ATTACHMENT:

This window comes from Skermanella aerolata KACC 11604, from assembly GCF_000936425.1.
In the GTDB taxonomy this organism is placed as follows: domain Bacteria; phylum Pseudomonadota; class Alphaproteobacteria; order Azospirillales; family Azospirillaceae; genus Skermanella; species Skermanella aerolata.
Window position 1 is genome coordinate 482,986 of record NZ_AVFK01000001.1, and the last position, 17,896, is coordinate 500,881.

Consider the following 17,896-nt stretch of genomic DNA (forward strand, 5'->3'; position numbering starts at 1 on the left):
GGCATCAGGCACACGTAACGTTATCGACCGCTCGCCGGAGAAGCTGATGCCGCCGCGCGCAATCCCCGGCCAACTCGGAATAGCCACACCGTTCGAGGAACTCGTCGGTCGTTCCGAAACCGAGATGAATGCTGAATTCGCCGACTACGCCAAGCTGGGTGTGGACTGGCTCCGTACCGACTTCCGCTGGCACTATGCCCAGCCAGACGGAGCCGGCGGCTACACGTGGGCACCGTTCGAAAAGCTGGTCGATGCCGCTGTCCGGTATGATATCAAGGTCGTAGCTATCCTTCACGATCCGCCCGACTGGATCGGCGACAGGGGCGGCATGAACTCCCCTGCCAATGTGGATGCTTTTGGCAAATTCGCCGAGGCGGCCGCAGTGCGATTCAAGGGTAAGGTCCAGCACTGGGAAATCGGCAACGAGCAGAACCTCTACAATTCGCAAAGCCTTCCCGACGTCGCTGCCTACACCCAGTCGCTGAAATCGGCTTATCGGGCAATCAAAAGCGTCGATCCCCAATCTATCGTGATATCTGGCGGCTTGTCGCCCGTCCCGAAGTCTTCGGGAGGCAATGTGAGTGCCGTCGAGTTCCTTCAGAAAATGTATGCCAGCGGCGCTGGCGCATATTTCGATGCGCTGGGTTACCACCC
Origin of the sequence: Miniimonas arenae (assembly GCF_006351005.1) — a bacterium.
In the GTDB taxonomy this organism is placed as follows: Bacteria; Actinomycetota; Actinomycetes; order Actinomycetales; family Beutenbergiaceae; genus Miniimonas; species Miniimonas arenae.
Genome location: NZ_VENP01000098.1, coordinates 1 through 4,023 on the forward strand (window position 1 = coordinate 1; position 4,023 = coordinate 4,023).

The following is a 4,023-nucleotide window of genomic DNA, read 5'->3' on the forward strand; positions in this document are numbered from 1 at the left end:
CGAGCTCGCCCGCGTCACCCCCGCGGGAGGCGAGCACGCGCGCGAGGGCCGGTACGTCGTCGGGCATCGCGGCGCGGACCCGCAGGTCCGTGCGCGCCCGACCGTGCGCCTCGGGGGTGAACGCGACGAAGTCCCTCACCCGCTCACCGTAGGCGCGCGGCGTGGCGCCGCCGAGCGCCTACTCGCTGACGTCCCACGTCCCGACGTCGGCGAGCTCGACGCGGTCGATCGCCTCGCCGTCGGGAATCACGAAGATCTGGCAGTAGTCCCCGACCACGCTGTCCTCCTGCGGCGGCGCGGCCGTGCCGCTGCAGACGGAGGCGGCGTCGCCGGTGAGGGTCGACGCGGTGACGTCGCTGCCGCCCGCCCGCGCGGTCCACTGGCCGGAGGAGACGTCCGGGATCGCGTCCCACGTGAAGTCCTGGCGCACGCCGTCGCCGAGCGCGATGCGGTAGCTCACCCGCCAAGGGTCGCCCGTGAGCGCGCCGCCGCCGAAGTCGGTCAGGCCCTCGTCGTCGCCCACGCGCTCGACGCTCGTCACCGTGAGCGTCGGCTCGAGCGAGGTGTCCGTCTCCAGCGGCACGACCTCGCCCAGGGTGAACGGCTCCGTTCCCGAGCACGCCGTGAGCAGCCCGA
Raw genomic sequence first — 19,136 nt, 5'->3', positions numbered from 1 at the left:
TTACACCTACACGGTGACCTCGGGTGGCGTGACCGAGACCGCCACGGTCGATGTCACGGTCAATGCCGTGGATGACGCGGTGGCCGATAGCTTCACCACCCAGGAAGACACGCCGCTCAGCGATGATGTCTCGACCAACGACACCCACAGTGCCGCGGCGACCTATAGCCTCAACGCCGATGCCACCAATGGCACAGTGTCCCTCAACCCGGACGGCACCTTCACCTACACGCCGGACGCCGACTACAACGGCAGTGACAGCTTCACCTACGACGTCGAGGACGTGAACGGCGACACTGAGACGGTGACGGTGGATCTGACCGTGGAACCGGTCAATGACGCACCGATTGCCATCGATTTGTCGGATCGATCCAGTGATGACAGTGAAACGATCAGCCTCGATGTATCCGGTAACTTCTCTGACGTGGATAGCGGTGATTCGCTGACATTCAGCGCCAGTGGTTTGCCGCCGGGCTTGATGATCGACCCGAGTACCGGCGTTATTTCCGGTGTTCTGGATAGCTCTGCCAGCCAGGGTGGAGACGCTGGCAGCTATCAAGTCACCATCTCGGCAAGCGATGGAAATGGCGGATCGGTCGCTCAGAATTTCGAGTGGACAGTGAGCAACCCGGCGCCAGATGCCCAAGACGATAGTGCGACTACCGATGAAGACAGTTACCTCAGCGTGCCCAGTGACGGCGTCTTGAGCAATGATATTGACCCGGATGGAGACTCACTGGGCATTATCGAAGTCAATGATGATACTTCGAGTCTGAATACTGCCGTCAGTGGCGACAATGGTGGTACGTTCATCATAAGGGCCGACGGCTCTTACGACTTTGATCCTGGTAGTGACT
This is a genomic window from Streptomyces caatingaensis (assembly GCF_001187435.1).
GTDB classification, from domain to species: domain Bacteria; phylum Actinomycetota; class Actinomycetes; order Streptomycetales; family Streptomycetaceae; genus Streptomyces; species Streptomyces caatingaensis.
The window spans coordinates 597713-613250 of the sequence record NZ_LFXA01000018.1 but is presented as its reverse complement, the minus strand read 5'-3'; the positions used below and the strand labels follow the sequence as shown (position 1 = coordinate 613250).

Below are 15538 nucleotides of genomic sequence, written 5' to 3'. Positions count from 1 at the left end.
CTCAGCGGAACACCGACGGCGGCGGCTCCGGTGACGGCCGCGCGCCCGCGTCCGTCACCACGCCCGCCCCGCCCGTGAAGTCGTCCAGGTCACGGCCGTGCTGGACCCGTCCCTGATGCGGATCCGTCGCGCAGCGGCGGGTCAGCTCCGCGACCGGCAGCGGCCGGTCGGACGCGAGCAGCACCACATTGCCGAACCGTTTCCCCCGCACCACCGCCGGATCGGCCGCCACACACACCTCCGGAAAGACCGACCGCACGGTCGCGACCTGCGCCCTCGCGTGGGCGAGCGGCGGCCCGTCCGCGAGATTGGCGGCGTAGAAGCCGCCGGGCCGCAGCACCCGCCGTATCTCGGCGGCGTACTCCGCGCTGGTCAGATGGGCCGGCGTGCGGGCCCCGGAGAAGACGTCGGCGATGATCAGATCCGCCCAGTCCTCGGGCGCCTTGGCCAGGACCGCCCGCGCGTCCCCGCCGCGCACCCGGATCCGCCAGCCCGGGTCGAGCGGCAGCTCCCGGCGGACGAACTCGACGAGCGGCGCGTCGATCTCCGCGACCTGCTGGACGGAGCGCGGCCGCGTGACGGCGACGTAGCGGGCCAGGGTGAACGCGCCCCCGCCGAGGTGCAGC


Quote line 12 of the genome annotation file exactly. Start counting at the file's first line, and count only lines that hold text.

TTACACCTACACGGTGACCTCGGGTGGCGTGACCGAGACCGCCACGGTCGATGTCACGGTCAATGCCGTGGATGACGCGGTGGCCGATAGCTTCACCACCCAGGAAGACACGCCGCTCAGCGATGATGTCTCGACCAACGACACCCACAGTGCCGCGGCGACCTATAGCCTCAACGCCGATGCCACCAATGGCACAGTGTCCCTCAACCCGGACGGCACCTTCACCTACACGCCGGACGCCGACTACAACGGCAGTGACAGCTTCACCTACGACGTCGAGGACGTGAACGGCGACACTGAGACGGTGACGGTGGATCTGACCGTGGAACCGGTCAATGACGCACCGATTGCCATCGATTTGTCGGATCGATCCAGTGATGACAGTGAAACGATCAGCCTCGATGTATCCGGTAACTTCTCTGACGTGGATAGCGGTGATTCGCTGACATTCAGCGCCAGTGGTTTGCCGCCGGGCTTGATGATCGACCCGAGTACCGGCGTTATTTCCGGTGTTCTGGATAGCTCTGCCAGCCAGGGTGGAGACGCTGGCAGCTATCAAGTCACCATCTCGGCAAGCGATGGAAATGGCGGATCGGTCGCTCAGAATTTCGAGTGGACAGTGAGCAACCCGGCGCCAGATGCCCAAGACGATAGTGCGACTACCGATGAAGACAGTTACCTCAGCGTGCCCAGTGACGGCGTCTTGAGCAATGATATTGACCCGGATGGAGACTCACTGGGCATTATCGAAGTCAATGATGATACTTCGAGTCTGAATACTGCCGTCAGTGGCGACAATGGTGGTACGTTCATCATAAGGGCCGACGGCTCTTACGACTTTGATCCTGGTAGTGACT